Now, I’m not saying we’re top of the pops in each category (though we’d be bloody close!). But I am saying that I reckon you’d be hard pressed to score us on those things, and then find another country that beats us, overall.

As an investor, I reckon we’re bloody lucky, too. Because all of those things, and more, give us the opportunity to build real long-term wealth.

Right now, some of you are doing the ‘yeah but what about…’ thing.

Good. Me too.

We have lots of opportunities to be even better.

We’re not taking sufficient care of our environment. Not everyone has an equal shot at success. Our political system is showing some wear and tear. We don’t look after each other the way we used to, and individualism means there’s more “I’m alright, Jack” and less “Fair go” than in times past.

We should work very hard to deal with those things.

So my call is not for complacency, or to rest on our laurels.

But it’s also not a despairing resignation or choosing to wallow in a bleak selective view consisting only of our problems and shortcomings.

Australians have a lot to celebrate, and to be proud of.

Some of it luck. Most of it, the lottery of birth, or the happy circumstances that led us to arrive on Australian shores.

Much of it, left to us by those who came before us; an inheritance we should consider ourselves duty-bound to cherish, protect and then pass on.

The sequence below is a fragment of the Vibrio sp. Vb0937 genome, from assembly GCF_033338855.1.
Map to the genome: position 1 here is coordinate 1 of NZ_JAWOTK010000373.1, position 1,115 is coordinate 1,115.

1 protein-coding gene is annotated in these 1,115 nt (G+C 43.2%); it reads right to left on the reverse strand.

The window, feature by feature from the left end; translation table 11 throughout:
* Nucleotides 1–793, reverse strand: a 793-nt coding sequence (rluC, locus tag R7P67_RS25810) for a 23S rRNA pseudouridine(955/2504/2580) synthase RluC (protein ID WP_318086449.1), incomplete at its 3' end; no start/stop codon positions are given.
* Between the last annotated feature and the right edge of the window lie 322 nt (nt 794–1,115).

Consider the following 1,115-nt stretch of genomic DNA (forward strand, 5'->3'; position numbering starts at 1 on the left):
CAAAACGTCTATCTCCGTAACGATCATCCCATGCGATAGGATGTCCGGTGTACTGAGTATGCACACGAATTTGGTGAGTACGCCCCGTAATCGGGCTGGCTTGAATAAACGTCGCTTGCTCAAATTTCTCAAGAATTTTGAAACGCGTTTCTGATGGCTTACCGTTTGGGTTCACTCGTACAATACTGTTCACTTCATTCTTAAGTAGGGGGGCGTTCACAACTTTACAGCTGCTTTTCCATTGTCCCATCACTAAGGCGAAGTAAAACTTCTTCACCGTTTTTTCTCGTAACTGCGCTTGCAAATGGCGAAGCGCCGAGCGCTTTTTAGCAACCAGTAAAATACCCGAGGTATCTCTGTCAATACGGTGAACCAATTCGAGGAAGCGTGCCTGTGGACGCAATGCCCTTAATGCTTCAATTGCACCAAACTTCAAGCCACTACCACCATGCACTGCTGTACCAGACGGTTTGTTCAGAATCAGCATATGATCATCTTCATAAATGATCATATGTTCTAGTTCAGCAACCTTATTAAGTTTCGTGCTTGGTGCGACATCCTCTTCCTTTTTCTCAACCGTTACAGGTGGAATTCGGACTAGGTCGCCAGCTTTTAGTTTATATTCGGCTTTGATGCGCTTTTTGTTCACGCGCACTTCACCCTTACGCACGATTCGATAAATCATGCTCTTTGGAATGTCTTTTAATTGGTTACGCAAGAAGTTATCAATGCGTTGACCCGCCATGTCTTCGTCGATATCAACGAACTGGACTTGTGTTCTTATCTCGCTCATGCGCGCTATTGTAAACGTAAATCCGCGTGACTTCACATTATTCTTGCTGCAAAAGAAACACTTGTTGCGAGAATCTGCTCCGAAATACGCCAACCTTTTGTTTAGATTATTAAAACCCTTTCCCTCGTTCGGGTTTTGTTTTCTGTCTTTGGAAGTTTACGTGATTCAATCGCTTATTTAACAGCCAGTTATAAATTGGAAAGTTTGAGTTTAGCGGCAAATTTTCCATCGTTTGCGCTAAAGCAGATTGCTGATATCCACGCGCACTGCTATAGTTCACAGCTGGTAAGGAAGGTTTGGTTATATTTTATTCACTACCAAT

And some of it – enough to be proud of, but not so much that we get arrogant – the efforts we’ve made to make this country a better place in which to live and work.

So, let’s celebrate all of that.

Because, despite our problems, we are some of the luckiest people on the planet.

Please don’t be like my former colleagues who had become so insular and lacking in perspective that they could only see the bad things, and not how lucky they were.

Please don’t fall for the doom and gloom – investing, or otherwise.

Do we have challenges? You bet we do.

Will we overcome them, just as we’ve overcome every other challenge in the past? Bloody oath we will.

It takes effort. And goodwill. And a little care for each other. But we have a great base from which to start.

Or rather, from which to continue.

And we should. We owe it to ourselves and to each other.

I hope you have a great Australia Day. If the date itself is painful, I understand. I hope you can at least celebrate, disconnected from the date itself, how lucky we are to be Australian.

And let’s commit ourselves to making sure that, each Australia Day (on whatever date it falls), we can look back at the previous 12 months, and be proud of the progress we’ve made.

And of the country we’re leaving to our kids.

Fool on!

The post appeared first on The Motley Fool Australia.

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Motley Fool contributor Scott Phillips has no position in any of the stocks mentioned. The Motley Fool Australia’s parent company Motley Fool Holdings Inc. has no position in any of the stocks mentioned. The Motley Fool Australia has no position in any of the stocks mentioned. The Motley Fool has a disclosure policy. This article contains general investment advice only (under AFSL 400691). Authorised by Scott Phillips.